July 11, 2013
The recession was a chance for some individuals to take a risk and start their own ventures, or in some cases, this was the only employment option available. A study conducted by researchers in the UK, however, shows that entrepreneurs and others who are self-employed may have a difficult time re-entering the corporate world.
The Wall Street Journal reported that researchers from Erasmus University in Rotterdam, the University of Vienna and the Munich School of Management conducted a two-year experiment to assess how self-employed job seekers fared against job seekers who had a full-time corporate job. Researchers applied to nearly 100 real job postings for human resource positions in the UK with pairs of fake resumes and cover letters. The two applications were identical, with just one exception -- one resume noted that the applicant was self-employed as an independent HR consultant, while the other resume showed that the applicant held a traditional role in a corporate HR department.
Responses, or rather lack of responses, showed that self-employed candidates were less likely to move forward in the interview process for corporate jobs. The self-employed applicant group received 63 percent fewer positive responses such as inquiries about salary expectations. Interestingly, men were especially hard-hit compared to women for taking the self-employed route, though it was unclear why this was the case.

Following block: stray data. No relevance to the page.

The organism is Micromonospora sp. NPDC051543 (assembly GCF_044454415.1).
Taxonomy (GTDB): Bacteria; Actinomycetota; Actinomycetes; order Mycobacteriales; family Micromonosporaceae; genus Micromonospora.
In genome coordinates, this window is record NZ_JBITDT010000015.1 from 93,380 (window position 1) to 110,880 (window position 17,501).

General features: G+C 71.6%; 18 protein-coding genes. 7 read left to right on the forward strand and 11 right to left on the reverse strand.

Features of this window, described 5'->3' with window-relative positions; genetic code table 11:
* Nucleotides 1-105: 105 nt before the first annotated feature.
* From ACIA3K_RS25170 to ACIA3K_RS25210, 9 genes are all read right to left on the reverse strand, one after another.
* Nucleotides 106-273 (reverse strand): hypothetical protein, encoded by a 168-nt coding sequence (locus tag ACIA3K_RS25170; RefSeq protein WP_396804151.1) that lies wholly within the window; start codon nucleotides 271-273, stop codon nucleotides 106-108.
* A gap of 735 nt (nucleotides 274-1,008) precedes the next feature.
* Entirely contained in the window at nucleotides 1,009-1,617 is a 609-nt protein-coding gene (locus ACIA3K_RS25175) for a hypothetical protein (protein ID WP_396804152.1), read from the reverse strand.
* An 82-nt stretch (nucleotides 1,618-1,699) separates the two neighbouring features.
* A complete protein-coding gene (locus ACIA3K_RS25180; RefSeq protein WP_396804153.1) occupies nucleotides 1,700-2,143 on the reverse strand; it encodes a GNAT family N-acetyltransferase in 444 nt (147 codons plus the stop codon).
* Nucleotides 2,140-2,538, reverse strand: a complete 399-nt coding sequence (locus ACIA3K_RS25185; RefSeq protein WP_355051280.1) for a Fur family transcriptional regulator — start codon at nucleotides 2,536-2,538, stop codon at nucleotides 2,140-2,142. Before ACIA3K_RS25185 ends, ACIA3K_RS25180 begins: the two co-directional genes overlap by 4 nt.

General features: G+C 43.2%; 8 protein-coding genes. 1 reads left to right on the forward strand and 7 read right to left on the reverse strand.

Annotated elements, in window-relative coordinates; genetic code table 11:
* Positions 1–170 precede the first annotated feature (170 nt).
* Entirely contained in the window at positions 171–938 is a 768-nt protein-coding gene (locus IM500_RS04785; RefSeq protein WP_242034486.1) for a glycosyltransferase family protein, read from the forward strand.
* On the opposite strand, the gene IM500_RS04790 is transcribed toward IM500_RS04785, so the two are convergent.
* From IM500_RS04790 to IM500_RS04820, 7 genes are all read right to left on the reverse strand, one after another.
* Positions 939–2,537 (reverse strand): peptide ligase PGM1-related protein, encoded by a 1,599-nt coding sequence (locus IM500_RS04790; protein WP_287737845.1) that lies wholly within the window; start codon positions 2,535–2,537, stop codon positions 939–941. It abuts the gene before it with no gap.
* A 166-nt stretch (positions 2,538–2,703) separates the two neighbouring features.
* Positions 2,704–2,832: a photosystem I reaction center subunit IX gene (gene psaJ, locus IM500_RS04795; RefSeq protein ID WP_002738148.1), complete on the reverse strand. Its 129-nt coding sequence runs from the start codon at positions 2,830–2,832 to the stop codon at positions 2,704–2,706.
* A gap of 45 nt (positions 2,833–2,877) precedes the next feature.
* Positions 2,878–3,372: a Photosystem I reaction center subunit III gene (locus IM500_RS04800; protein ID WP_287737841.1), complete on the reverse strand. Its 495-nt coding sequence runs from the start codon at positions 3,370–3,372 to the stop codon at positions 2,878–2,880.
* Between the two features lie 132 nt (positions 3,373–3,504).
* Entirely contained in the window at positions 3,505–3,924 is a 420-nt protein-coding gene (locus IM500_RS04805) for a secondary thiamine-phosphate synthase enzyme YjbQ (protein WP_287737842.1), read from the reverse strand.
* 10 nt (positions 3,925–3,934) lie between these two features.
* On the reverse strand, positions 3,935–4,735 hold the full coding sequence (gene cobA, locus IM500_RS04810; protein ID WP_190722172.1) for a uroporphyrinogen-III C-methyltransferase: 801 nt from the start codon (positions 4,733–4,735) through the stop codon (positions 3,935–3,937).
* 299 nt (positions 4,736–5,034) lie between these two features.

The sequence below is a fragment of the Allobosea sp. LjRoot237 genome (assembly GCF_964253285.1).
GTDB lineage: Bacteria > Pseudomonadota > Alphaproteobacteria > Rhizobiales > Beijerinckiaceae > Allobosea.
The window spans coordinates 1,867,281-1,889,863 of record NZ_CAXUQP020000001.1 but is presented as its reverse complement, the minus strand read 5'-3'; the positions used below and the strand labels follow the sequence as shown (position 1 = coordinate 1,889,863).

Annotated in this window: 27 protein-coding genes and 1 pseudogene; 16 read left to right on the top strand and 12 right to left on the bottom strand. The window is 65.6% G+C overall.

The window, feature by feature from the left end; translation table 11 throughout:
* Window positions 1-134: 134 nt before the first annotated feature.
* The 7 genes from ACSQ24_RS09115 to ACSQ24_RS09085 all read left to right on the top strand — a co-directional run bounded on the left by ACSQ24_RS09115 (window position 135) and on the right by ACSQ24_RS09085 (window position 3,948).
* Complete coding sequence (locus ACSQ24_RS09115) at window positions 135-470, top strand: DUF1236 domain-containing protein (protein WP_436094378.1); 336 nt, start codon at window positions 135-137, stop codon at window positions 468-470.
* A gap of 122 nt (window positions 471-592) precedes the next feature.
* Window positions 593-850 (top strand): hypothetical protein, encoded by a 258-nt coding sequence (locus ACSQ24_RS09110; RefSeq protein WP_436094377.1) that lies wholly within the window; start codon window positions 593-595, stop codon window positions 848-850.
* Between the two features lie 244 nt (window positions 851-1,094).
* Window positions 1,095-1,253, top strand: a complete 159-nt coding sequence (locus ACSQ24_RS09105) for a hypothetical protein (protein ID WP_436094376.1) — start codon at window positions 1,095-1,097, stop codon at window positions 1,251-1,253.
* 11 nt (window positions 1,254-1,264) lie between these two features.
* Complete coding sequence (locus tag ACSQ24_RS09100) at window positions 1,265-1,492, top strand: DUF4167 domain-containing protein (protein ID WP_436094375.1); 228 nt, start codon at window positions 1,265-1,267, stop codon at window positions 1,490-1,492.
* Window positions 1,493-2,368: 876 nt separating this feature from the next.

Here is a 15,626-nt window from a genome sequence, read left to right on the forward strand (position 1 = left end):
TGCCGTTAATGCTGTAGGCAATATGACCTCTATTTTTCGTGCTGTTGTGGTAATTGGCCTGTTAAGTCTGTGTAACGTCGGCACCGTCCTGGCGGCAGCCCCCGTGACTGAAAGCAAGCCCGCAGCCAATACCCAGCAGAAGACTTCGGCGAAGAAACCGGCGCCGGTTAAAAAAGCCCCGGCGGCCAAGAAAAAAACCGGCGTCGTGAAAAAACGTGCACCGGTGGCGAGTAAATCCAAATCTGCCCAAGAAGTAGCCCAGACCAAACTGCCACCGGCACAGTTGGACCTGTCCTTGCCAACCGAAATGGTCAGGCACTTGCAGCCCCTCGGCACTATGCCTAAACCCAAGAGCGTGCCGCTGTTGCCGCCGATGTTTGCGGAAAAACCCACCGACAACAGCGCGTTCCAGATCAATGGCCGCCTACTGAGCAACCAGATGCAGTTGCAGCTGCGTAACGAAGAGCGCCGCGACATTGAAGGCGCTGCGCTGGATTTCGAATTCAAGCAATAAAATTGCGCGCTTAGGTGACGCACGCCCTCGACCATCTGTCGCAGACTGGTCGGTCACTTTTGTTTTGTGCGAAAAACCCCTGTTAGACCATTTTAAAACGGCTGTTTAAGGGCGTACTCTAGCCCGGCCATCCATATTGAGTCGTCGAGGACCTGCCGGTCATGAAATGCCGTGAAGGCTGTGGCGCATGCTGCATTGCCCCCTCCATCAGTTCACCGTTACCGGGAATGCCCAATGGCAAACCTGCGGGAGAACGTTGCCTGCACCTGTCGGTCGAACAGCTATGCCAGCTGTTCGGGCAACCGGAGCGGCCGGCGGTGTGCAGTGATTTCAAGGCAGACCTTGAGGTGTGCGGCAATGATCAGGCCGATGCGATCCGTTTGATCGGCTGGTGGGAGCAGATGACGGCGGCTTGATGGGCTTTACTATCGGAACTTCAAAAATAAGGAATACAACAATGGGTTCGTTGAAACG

Though researchers did not look into the reasons behind this bias, one could draw many possible conclusions. Quartz noted that Philip Koellinger, an associate professor of economics and entrepreneurship at Erasmus University and one of the study's authors, speculated that cultural fit might be a concern.
"My hunch is that many entrepreneurs would actually not fit very well into established organizations, although they may be very productive and able managers themselves -- as long as they don't have a boss," Koellinger said, as quoted by Quartz.
SmartCompany interviewed several Australian entrepreneurs about why large companies viewed self-employed applicants as less desirable candidates. One self-employed electrical engineer explained, "Somebody with a 'regular' career is just easier to categorise for them, compared to someone who has worked independently."
Some recruiters told SmartCompany that self-employed applicants were too much of a risk. Some worried that entrepreneurs wanted to become their own bosses and do their own thing and that they would not follow business protocol or procedures. Others believed that entrepreneurs were not specialized enough and, therefore, not relevant to what a business needs. Eliza Dawes was self-employed prior to looking for a corporate job in marketing and business development, and she agreed.
"For me, being a business owner, I wore so many different hats… It was hard for me to say, yes, I've worked in marketing for four years, when I did a bit of everything," she told SmartCompany.
Some offered simple, practical reasons. John Caldwell, CEO of RWR Group, a retail recruitment firm, explained, "In business these days, just three minutes out of chosen field [sic] is a long time."
Regardless of the reasons, the researchers emphasized that one should think carefully before branching off.
"The choice to become an entrepreneur can result in an involuntary lock-in, a factor that should be taken into account in planning one's future career," wrote the researchers, as quoted by The Wall Street Journal.
Compiled by Heidi M. Agustin
"Entrepreneurs need not apply: Companies shun the self employed," qz.com, June 28, 2013, Vickie Elmer
"Firms Back Away From Self-Employed," blogs.wsj.com, July 10, 2013, Rachel Emma Silverman
"Position vacant: Entrepreneurs need not apply," smartcompany.com.au, July 8, 2013, Myriam Robin